intimacy

It's My Birthday: What I Want Is For You To Tell the Truth

Today is my birthday.

If you've been a reader here for more than a year or two, you might have noticed that some years, I ask for something for my birthday here, and not usually something that's a thing, like a pony, a fire hoop, a scooter with a sidecar for my little dog, or a life-sized Fozzie Bear I could tell bad jokes to while going wokka-wokka (though I'd oh-so-gladly accept all of those things, for the record).

Your Right to Be Lousy in Bed (After All, No One Has to Have Sex with You)

You tried to do something sexual you thought was super-sexy but the other person thought was weird, silly or downright gross. Something one partner of yours thought was the hottest thing ever turned out to be something that, when you tried it with another person, bored the pants not even off of them, but right back onto them. Your biggest turn-on is someone else's buzzkill.

In any of these situations or many others like them, you might feel like you were bad in bed or someone else might think that about you. Here's the biggest thing to know about that, before I say anything else at all: When sex is consensual, we all have the right to be our own idea or someone else's idea of who or what is "bad" in bed. Sometimes; anytime. That's because we're human.

Sex And Disability: Starting the Conversation, Finding the Resources

As an educator and advocate of healthy sexuality, who also has some disabilities, I think it’s pretty important for people to have accurate information, but also to see themselves and their experiences included in the conversations we have about sexuality. So, I’ve put together a list of resources that put people with various kinds of disabilities smack dab back in the middle of the conversation.

How (and why) to Root for Team Awkward

JanFirst2011
asks:
I am 15 years old and I have only made out once. I do not know the person I made out with, and I don't exactly remember what it was like. I want to make out with more people, but I am afraid I will not be good at it, I also don't want to embarrass myself with the person I do make out with. Another thing is, what if the person I do make out with tries to do more with me than I am ready?...

What if I never want or feel ready for sex?

Anonymous
asks:
Okay, well here is the thing: I'm a girl and I'm so afraid to be in a relationship for too long, because I think that I'm going to have to have sex. I know that my boyfriend right now wants it, but I really don't. He says he'll wait for me, but I'm still scared. I don't think that I will ever be ready to do it, and so I'm worried. What if I am NEVER ready?!...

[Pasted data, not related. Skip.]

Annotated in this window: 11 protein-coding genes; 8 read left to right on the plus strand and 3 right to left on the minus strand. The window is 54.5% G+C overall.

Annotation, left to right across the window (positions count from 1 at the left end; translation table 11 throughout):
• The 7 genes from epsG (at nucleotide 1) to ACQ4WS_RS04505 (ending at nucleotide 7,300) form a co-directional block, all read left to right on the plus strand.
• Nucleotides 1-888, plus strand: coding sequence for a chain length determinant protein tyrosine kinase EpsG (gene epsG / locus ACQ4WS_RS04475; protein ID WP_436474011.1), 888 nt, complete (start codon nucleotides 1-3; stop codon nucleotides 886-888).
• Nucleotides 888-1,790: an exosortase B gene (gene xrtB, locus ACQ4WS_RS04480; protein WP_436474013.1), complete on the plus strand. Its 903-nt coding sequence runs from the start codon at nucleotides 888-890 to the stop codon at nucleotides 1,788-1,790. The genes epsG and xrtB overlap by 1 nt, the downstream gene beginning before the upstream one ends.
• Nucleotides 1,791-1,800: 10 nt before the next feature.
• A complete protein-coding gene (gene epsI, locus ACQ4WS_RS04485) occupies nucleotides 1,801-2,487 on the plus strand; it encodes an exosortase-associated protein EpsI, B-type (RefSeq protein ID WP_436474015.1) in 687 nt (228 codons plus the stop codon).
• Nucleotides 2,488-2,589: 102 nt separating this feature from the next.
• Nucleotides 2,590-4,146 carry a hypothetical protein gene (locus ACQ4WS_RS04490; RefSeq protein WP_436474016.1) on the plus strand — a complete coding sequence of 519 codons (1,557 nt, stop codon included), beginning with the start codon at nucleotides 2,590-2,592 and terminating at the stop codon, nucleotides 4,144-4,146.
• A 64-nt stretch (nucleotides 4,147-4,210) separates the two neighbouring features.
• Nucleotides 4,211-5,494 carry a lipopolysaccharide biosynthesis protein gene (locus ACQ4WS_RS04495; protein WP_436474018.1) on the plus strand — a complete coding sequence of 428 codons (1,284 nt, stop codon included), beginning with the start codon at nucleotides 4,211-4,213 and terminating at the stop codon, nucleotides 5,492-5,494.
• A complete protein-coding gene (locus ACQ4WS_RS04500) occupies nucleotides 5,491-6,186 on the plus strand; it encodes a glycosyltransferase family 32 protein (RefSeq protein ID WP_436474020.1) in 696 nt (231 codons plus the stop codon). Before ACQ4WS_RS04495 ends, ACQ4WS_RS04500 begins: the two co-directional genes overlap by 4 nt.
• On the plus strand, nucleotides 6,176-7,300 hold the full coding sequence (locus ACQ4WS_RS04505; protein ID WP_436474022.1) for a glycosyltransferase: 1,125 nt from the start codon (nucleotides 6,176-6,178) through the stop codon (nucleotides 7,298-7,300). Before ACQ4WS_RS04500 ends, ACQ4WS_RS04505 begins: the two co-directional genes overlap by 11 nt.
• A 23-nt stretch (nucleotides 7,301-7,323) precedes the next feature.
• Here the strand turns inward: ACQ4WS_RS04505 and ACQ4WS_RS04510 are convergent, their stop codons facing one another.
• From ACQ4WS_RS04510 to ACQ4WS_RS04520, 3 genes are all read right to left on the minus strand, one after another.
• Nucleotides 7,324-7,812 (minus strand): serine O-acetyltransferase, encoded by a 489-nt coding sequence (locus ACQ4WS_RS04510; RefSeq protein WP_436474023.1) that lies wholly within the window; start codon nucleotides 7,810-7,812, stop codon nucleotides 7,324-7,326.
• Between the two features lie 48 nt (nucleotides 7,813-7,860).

I don't want to spend my life never being satisfied by sex and I am FREAKING OUT.

kt21
asks:
I've done my reading and I know this problem has been addressed several times... but I still do not have an answer! Until I read this site I thought I was the only girl who couldn't reach orgasm from sex (so thank you!) I now realize I am not, and understand that nothing is wrong with me, but it still sucks! I don't want to spend my life never being satisfied by sex....

How can I talk about sex without pressuring her?

DaltonTopiary
asks:
I'm 17. I love my girlfriend. Really. Real love. Love as in "I want to marry you. I want to respect you. I want to commit my life to you." We brought up the topic of sex a few months ago, but it didn't go any farther than "How do you feel about it?" From that little talk we concluded that it was something we both wanted to do. That was nearly three months ago and I want to talk about it....

My Personal Journey: Long Term Effects of Sex-Negative Teen Sex Education

This guest post is from Anita Wagner at Practical Polyamory, and is part of the month-long blogathon to help raise funds for Scarleteen!

I grew up in an area that is pretty much to this day an exceedingly conservative part of the United States. When I came of age, good parents zealously guarded their daughters' virtue by attempting to control the what, where, when, and most importantly, who, of their daughters' social lives. Sex ed, after a fashion, was taught in health and hygiene class in about the 7th grade, but this was largely limited to "the birds and the bees," i.e. reproductive system ed geared toward gender, with boys and girls taking separate classes. Certainly there was no mention of sexual anatomy or sexually transmitted infections, and information about birth control would be unthinkable, including how to use a condom.